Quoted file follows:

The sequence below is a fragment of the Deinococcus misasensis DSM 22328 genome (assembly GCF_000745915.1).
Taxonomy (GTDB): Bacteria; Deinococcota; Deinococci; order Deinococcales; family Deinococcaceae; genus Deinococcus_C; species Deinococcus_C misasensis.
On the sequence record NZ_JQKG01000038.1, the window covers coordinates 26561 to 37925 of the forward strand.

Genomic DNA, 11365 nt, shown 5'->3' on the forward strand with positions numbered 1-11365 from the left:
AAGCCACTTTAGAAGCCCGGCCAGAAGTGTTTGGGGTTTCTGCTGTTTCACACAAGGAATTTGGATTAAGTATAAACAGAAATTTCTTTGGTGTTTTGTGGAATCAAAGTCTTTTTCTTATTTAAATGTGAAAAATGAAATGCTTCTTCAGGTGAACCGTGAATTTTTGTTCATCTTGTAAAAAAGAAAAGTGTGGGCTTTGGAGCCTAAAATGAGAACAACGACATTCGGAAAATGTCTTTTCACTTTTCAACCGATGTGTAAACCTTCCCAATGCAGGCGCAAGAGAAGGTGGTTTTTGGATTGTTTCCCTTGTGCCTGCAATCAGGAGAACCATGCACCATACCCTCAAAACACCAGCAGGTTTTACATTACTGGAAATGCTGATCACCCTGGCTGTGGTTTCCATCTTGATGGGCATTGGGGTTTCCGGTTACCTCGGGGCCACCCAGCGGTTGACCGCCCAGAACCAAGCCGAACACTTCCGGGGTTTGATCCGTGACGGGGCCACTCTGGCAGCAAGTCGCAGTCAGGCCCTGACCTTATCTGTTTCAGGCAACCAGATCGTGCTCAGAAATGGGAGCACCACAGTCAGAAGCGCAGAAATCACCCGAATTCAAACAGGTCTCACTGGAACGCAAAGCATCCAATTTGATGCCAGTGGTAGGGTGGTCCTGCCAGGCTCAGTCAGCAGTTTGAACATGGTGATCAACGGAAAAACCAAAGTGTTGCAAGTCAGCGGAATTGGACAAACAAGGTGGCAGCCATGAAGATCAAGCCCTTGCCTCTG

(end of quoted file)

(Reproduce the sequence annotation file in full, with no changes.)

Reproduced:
The sequence below is a fragment of the Deinococcus misasensis DSM 22328 genome (assembly GCF_000745915.1).
Taxonomy (GTDB): Bacteria; Deinococcota; Deinococci; order Deinococcales; family Deinococcaceae; genus Deinococcus_C; species Deinococcus_C misasensis.
On the sequence record NZ_JQKG01000038.1, the window covers coordinates 26561 to 37925 of the forward strand.

Genomic DNA, 11365 nt, shown 5'->3' on the forward strand with positions numbered 1-11365 from the left:
AAGCCACTTTAGAAGCCCGGCCAGAAGTGTTTGGGGTTTCTGCTGTTTCACACAAGGAATTTGGATTAAGTATAAACAGAAATTTCTTTGGTGTTTTGTGGAATCAAAGTCTTTTTCTTATTTAAATGTGAAAAATGAAATGCTTCTTCAGGTGAACCGTGAATTTTTGTTCATCTTGTAAAAAAGAAAAGTGTGGGCTTTGGAGCCTAAAATGAGAACAACGACATTCGGAAAATGTCTTTTCACTTTTCAACCGATGTGTAAACCTTCCCAATGCAGGCGCAAGAGAAGGTGGTTTTTGGATTGTTTCCCTTGTGCCTGCAATCAGGAGAACCATGCACCATACCCTCAAAACACCAGCAGGTTTTACATTACTGGAAATGCTGATCACCCTGGCTGTGGTTTCCATCTTGATGGGCATTGGGGTTTCCGGTTACCTCGGGGCCACCCAGCGGTTGACCGCCCAGAACCAAGCCGAACACTTCCGGGGTTTGATCCGTGACGGGGCCACTCTGGCAGCAAGTCGCAGTCAGGCCCTGACCTTATCTGTTTCAGGCAACCAGATCGTGCTCAGAAATGGGAGCACCACAGTCAGAAGCGCAGAAATCACCCGAATTCAAACAGGTCTCACTGGAACGCAAAGCATCCAATTTGATGCCAGTGGTAGGGTGGTCCTGCCAGGCTCAGTCAGCAGTTTGAACATGGTGATCAACGGAAAAACCAAAGTGTTGCAAGTCAGCGGAATTGGACAAACAAGGTGGCAGCCATGAAGATCAAGCCCTTGCCTCTG